Living with health care reform
Published 10:01 pm Monday, July 2, 2012
By Michael M. Dudley
The Patient Protection and Affordable Care Act, upheld last week by the U.S. Supreme Court, is really about two things: health care reform and health insurance reform.
Our team at Optima Health has been hard at work for the last two years, adjusting our products to meet deadlines for mandates imposed by the legislation and preparing for contingencies, depending on what the Supreme Court ruled. Now we have clarity, at least until after the November elections.
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If the law remains in force, starting in 2014, health coverage may be possible for 32 million uninsured Americans, including nearly 880,000 Virginians. While the individual mandate sends opponents of the law into a rage, there are aspects of the legislation already in force that have proven popular with consumers, such as keeping adult children on your family health plan until age 26 and assuring that children with preexisting conditions cannot be denied coverage. That protection will extend to adults in 2014.
Another popular feature removes many upper limits on coverage and basically forbids health plans from dropping patients whose illnesses cause excessive costs.
What will not be popular is the rise in health insurance premiums that will occur if the law is not modified. For example, the law aims to equalize premiums by ‘squeezing’ the upper and lower ranges, so that the highest premiums can be no more than three times the lowest. This means that older, sicker individuals who currently pay higher premiums will likely see them decline while younger, healthier individuals who use few services may see their premiums rise sharply.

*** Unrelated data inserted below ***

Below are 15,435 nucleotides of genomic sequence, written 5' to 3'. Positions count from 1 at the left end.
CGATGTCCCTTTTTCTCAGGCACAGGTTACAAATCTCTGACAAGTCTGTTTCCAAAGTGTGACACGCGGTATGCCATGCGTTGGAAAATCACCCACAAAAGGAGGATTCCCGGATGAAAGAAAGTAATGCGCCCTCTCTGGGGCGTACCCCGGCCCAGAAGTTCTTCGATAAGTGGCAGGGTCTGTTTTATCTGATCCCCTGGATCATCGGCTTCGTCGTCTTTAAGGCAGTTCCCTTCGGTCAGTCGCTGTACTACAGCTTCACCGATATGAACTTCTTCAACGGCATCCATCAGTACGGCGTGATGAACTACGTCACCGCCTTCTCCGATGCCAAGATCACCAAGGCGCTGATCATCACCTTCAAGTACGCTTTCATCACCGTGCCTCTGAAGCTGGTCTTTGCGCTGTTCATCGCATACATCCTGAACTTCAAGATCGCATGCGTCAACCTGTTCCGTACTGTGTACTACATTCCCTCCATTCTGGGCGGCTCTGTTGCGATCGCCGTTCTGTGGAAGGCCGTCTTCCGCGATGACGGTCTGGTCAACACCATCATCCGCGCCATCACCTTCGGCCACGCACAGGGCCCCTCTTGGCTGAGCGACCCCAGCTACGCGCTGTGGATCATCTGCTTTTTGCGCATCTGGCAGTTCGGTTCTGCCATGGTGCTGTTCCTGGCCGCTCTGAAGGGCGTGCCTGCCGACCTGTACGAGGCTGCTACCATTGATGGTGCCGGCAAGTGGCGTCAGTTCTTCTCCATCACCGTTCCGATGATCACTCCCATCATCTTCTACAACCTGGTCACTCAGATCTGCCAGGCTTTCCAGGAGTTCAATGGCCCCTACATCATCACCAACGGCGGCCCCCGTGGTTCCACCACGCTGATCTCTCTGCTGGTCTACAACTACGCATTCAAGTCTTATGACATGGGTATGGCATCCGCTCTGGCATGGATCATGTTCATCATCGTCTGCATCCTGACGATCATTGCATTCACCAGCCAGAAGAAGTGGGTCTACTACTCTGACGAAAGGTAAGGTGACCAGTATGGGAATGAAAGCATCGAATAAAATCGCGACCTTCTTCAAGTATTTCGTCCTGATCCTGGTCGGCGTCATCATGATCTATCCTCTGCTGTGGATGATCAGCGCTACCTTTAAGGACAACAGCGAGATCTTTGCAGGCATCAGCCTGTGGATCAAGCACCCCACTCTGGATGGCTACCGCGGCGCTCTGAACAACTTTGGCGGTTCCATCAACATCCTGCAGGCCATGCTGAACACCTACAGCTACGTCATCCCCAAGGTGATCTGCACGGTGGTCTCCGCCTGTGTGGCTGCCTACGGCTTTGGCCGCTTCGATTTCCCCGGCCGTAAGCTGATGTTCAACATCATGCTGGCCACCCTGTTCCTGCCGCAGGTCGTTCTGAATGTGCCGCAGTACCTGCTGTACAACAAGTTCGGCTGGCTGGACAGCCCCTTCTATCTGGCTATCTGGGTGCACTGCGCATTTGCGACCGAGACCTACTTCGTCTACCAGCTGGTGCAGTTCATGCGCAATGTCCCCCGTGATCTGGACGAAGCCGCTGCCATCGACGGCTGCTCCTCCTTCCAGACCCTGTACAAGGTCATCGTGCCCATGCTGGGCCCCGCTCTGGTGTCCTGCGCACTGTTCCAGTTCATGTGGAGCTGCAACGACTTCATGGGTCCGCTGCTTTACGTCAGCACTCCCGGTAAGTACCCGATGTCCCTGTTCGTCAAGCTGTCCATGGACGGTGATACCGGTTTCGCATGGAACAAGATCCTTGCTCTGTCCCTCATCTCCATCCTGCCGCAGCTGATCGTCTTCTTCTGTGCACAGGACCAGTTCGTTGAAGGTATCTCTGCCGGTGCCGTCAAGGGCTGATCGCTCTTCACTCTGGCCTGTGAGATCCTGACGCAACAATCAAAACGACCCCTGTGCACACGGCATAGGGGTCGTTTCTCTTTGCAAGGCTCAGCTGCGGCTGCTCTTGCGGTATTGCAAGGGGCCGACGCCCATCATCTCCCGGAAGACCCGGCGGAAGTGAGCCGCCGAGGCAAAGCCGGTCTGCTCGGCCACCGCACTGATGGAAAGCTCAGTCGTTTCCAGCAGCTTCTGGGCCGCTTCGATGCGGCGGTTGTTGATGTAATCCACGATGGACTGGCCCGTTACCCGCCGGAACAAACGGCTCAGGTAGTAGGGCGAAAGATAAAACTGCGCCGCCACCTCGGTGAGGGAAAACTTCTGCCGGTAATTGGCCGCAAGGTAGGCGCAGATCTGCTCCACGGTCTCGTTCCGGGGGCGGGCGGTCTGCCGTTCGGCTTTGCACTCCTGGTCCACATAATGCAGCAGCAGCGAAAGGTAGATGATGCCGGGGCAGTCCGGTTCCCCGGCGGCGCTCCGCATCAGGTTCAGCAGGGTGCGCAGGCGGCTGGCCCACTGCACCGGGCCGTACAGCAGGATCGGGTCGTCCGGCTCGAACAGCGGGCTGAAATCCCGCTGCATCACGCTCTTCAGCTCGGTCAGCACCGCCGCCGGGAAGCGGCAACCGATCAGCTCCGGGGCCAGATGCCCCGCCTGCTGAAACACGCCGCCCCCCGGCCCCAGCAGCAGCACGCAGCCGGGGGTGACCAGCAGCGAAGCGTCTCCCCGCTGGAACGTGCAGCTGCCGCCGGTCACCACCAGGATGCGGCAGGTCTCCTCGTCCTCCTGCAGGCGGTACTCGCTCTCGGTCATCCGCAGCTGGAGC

Other features that will increase premiums are standardization of benefits, resulting in all people being required to purchase more coverage than they want or need and a premium tax placed on health insurance companies that will be passed on to customers. All this, of course, is subject to change as Congress and regulators address unintended consequences. How state-run exchanges will function is still anybody’s guess, and who knows how states will respond to the expense of broader Medicaid eligibility?
What will not change, though, is the evolution toward a quality-driven method of delivering care. Long before health care reform became a flashpoint, Optima Health, our parent Sentara Healthcare and Sentara Medical Group were working to transform care into a patient-centered ‘medical home’ relationship that partners with patients to manage chronic diseases and improve overall health.
A successful disease management program avoids expensive ER visits and repeated hospital admissions, improves quality of life and starts to control health care costs.
Before electronic medical records became a national priority, Sentara invested $230 million in its eCare Health Network to create a secure patient record across all sites of care. It is doing a remarkable job of enhancing patient safety and making care delivery more cost effective. More than 88,000 SMG patients now subscribe to the MyChart patient portal on eCare, which helps them be more engaged in their care.
Payers also have been moving in this direction. For instance, Medicare and many private health plans no longer reimburse hospitals for preventable complications. Reimbursements are based on quality of care and outcomes, rather than the number of tests and services performed.
The decision by the Supreme Court last week was not the end of the discussion. The political turmoil is coming to a rolling boil. Whatever happens, Optima Health is committed to providing high quality products and services through an efficient, cost-effective, member-focused operation.
Sentara Healthcare, a not-for-profit system, provided more than $183M in uncompensated medical care through 120,000 patient visits in 2011 for patients with little or no health insurance. Regardless of how health reform plays out, Sentara is committed to serving all patients who need care regardless of their ability to pay.
Michael M. Dudley is president of Optima Health, a Virginia Beach-based health plan owned by Sentara Healthcare, serving more than 440,000 members across Virginia.